(75) Pompey is given a stock speech in reply about Fortune and they are only mortals and might rise again. Cornelia sends for her things. The people of Mytilene want to invite Pompey in but he refuses and says the conqueror will come soon enough. More interesting is the little digression in which Pompey was said to have had a conversation with the local philosopher, Cratippus, about Providence. Plutarch slips in the moral of the entire book:

For when Pompey raised questions about Providence, Cratippus might have answered that the state now required a monarchy because it was so badly administered.

The Romans mismanaged their way into a disastrous civil war.

(76) At its next stop the ship is met by some of Pompey’s navy. This has survived intact and he laments the fact that he didn’t make more use of it but allowed himself to be lured into battle far from the sea. He learns Cato rescued many of the soldiers and is shipping them over to Libya. He has been joined by his lieutenants and 60 or so senators. The plan is to recruit more men from the cities. Emissaries are sent out. Pompey and advisers debate where to hole up while they recuperate their forces. Some argue for Libya, some for far-off Parthia. But the strongest voices are for Egypt which is only three days’ sail ,away and where the young king Ptolemy owes his throne to Pompey.

(77) So they sail south to Egypt in a Seleucian trireme from Cyprus, accompanied by warships and merchant ships. When they arrive they discover Ptolemy is at war with his sister Cleopatra. Ptolemy’s advisers hold a conclave on what to do, led by Potheinus the eunuch. Theodotus the rhetorician wins the day by arguing they should kill Pompey thus pleasing Caesar and removing the threat.

(78) Pompey was in a small boat which had approached the shore. Potheinus and Theodotus deputed the task of receiving him to some Roman soldiers who had gravitated to Ptolemy’s court, Achillas, Septimius and Salvius. When the Romans saw a handful of men coming towards them in an ordinary boat, none of the pomp of the pharaoh, they sensed something was wrong. But as the Egyptian boat came up they and the Romans in it hailed them they saw other boats being manned on the shore. To fly would show lack of confidence and trigger attack. So Pompey embraced his wife who was already weeping as if he were dead, and taking a few servants, Philip and Scythe, stepped into the Egyptian boat.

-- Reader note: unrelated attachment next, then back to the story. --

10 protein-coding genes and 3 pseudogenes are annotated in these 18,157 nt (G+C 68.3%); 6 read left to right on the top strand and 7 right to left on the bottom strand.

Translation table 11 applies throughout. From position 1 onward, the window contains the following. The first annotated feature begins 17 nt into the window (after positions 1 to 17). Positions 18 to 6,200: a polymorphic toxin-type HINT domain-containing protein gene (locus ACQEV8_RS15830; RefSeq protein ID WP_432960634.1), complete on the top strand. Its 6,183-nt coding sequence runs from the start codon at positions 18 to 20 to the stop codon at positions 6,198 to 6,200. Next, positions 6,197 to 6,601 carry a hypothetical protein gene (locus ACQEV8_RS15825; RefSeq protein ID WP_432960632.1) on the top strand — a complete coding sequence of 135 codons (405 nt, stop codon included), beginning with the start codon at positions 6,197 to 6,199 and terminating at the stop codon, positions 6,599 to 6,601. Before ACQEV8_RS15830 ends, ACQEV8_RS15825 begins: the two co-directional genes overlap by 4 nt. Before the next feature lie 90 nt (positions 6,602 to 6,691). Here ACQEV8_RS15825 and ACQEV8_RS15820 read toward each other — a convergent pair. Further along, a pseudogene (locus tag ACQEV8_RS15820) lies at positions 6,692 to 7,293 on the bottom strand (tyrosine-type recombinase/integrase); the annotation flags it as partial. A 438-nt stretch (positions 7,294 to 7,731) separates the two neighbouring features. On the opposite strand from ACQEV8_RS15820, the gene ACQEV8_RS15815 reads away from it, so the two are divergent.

(79) The men in the boat were cold and distant from Pompey. He took out his notebook to practice the speech to Ptolemy in Greek which he had practiced. As they reached the shore Pompey stretched his arm up to be helped to his feet and Septimius ran him through with a sword from behind, then Achillas and Salvius stabbed him, too. Pompey drew his toga over his face and fell.

(80) From the Roman fleet a mighty groan then they set sail and left before the Egyptian fleet could come out. The Egyptians cut off Pompey’s head and threw his body into the sea. His servant Philip waited till they’d left then scavenged along the shore for enough wood to build a pyre. Along comes an old Roman, a veteran, and offers to help, and so these two poor men built and supervised the burning of one of the greatest Romans of all.

Next day a ship carrying Lucius Lentulus comes into view, he lands and sees the pyre and asks Philip about his master’s fate, and delivers a lament as from a tragedy. Then he was captured by the Egyptians and also put to death.

Plutarch ends his narrative by tying up the loose ends. When Caesar landed and was presented with the head of Pompey he was disgusted, when shown his ring he burst into tears. He had Achillas and Potheinus put to death. King Ptolemy was defeated in battle and disappeared into the interior never to be heard of again. The sophist Theodotus fled but many years later, after Caesar’s assassination, Brutus tracked him down in Asia and had him put to death with many tortures. The ashes of Pompey were taken to his widow who buried them at his country house near Alba.


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Tamburlaine Part I by Christopher Marlowe (1587)

‘I that am termed the scourge and wrath of God,